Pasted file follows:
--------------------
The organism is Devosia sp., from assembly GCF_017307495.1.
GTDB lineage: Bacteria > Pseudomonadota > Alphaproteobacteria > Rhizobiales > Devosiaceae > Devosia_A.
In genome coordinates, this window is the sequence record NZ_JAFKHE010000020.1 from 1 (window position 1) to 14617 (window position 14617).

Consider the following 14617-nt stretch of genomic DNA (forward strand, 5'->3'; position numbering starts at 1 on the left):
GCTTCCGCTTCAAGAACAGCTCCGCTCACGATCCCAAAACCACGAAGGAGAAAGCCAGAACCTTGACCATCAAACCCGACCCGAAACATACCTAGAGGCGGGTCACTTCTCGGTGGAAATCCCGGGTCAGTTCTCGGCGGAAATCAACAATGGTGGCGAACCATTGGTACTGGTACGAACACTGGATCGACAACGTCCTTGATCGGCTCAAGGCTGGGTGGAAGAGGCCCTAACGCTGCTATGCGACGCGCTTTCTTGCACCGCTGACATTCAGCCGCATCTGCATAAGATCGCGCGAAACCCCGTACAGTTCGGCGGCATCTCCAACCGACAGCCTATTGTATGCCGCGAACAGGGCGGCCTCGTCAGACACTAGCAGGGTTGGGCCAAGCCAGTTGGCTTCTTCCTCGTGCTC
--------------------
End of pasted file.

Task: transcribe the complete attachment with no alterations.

The organism is Devosia sp., from assembly GCF_017307495.1.
GTDB lineage: Bacteria > Pseudomonadota > Alphaproteobacteria > Rhizobiales > Devosiaceae > Devosia_A.
In genome coordinates, this window is the sequence record NZ_JAFKHE010000020.1 from 1 (window position 1) to 14617 (window position 14617).

Consider the following 14617-nt stretch of genomic DNA (forward strand, 5'->3'; position numbering starts at 1 on the left):
GCTTCCGCTTCAAGAACAGCTCCGCTCACGATCCCAAAACCACGAAGGAGAAAGCCAGAACCTTGACCATCAAACCCGACCCGAAACATACCTAGAGGCGGGTCACTTCTCGGTGGAAATCCCGGGTCAGTTCTCGGCGGAAATCAACAATGGTGGCGAACCATTGGTACTGGTACGAACACTGGATCGACAACGTCCTTGATCGGCTCAAGGCTGGGTGGAAGAGGCCCTAACGCTGCTATGCGACGCGCTTTCTTGCACCGCTGACATTCAGCCGCATCTGCATAAGATCGCGCGAAACCCCGTACAGTTCGGCGGCATCTCCAACCGACAGCCTATTGTATGCCGCGAACAGGGCGGCCTCGTCAGACACTAGCAGGGTTGGGCCAAGCCAGTTGGCTTCTTCCTCGTGCTC